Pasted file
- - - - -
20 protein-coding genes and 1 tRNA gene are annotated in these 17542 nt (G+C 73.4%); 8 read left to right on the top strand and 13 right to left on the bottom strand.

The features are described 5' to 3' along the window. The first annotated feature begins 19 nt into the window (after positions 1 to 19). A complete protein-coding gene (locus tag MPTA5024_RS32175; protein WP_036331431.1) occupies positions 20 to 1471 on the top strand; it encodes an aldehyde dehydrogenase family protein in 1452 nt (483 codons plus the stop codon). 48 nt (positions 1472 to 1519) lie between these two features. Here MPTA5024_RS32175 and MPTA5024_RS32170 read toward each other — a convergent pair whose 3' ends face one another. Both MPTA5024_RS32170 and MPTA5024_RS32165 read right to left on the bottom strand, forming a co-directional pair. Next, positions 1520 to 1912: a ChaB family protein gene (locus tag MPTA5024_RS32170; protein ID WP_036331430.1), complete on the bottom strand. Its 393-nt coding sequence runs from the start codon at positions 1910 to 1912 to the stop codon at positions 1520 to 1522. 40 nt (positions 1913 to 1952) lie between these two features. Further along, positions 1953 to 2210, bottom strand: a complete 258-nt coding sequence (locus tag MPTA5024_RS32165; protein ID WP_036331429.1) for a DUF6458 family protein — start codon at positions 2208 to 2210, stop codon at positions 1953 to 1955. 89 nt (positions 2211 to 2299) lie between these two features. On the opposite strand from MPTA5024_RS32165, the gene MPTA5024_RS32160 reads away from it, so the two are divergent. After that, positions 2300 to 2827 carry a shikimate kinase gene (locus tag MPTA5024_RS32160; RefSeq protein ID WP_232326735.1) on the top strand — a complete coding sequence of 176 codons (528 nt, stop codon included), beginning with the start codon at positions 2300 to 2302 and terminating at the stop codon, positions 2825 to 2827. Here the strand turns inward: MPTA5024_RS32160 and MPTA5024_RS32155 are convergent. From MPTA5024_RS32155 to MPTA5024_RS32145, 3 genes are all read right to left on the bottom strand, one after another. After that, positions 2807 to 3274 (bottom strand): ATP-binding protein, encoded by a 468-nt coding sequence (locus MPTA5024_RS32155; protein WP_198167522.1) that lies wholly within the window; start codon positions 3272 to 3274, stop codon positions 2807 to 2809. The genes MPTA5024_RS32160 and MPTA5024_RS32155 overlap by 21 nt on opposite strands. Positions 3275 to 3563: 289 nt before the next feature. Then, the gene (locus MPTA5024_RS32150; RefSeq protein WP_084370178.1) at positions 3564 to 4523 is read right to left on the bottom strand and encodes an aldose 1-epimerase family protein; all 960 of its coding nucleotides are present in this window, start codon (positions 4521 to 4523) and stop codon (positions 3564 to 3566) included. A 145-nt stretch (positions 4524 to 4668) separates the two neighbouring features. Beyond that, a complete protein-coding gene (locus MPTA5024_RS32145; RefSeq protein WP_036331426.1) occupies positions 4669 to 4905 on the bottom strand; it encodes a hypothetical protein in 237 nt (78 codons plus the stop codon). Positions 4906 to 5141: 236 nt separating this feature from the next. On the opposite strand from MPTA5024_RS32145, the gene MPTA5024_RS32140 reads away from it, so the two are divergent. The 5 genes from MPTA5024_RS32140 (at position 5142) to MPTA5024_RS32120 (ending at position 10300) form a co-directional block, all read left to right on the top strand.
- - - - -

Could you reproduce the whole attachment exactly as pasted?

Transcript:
20 protein-coding genes and 1 tRNA gene are annotated in these 17542 nt (G+C 73.4%); 8 read left to right on the top strand and 13 right to left on the bottom strand.

The features are described 5' to 3' along the window. The first annotated feature begins 19 nt into the window (after positions 1 to 19). A complete protein-coding gene (locus tag MPTA5024_RS32175; protein WP_036331431.1) occupies positions 20 to 1471 on the top strand; it encodes an aldehyde dehydrogenase family protein in 1452 nt (483 codons plus the stop codon). 48 nt (positions 1472 to 1519) lie between these two features. Here MPTA5024_RS32175 and MPTA5024_RS32170 read toward each other — a convergent pair whose 3' ends face one another. Both MPTA5024_RS32170 and MPTA5024_RS32165 read right to left on the bottom strand, forming a co-directional pair. Next, positions 1520 to 1912: a ChaB family protein gene (locus tag MPTA5024_RS32170; protein ID WP_036331430.1), complete on the bottom strand. Its 393-nt coding sequence runs from the start codon at positions 1910 to 1912 to the stop codon at positions 1520 to 1522. 40 nt (positions 1913 to 1952) lie between these two features. Further along, positions 1953 to 2210, bottom strand: a complete 258-nt coding sequence (locus tag MPTA5024_RS32165; protein ID WP_036331429.1) for a DUF6458 family protein — start codon at positions 2208 to 2210, stop codon at positions 1953 to 1955. 89 nt (positions 2211 to 2299) lie between these two features. On the opposite strand from MPTA5024_RS32165, the gene MPTA5024_RS32160 reads away from it, so the two are divergent. After that, positions 2300 to 2827 carry a shikimate kinase gene (locus tag MPTA5024_RS32160; RefSeq protein ID WP_232326735.1) on the top strand — a complete coding sequence of 176 codons (528 nt, stop codon included), beginning with the start codon at positions 2300 to 2302 and terminating at the stop codon, positions 2825 to 2827. Here the strand turns inward: MPTA5024_RS32160 and MPTA5024_RS32155 are convergent. From MPTA5024_RS32155 to MPTA5024_RS32145, 3 genes are all read right to left on the bottom strand, one after another. After that, positions 2807 to 3274 (bottom strand): ATP-binding protein, encoded by a 468-nt coding sequence (locus MPTA5024_RS32155; protein WP_198167522.1) that lies wholly within the window; start codon positions 3272 to 3274, stop codon positions 2807 to 2809. The genes MPTA5024_RS32160 and MPTA5024_RS32155 overlap by 21 nt on opposite strands. Positions 3275 to 3563: 289 nt before the next feature. Then, the gene (locus MPTA5024_RS32150; RefSeq protein WP_084370178.1) at positions 3564 to 4523 is read right to left on the bottom strand and encodes an aldose 1-epimerase family protein; all 960 of its coding nucleotides are present in this window, start codon (positions 4521 to 4523) and stop codon (positions 3564 to 3566) included. A 145-nt stretch (positions 4524 to 4668) separates the two neighbouring features. Beyond that, a complete protein-coding gene (locus MPTA5024_RS32145; RefSeq protein WP_036331426.1) occupies positions 4669 to 4905 on the bottom strand; it encodes a hypothetical protein in 237 nt (78 codons plus the stop codon). Positions 4906 to 5141: 236 nt separating this feature from the next. On the opposite strand from MPTA5024_RS32145, the gene MPTA5024_RS32140 reads away from it, so the two are divergent. The 5 genes from MPTA5024_RS32140 (at position 5142) to MPTA5024_RS32120 (ending at position 10300) form a co-directional block, all read left to right on the top strand.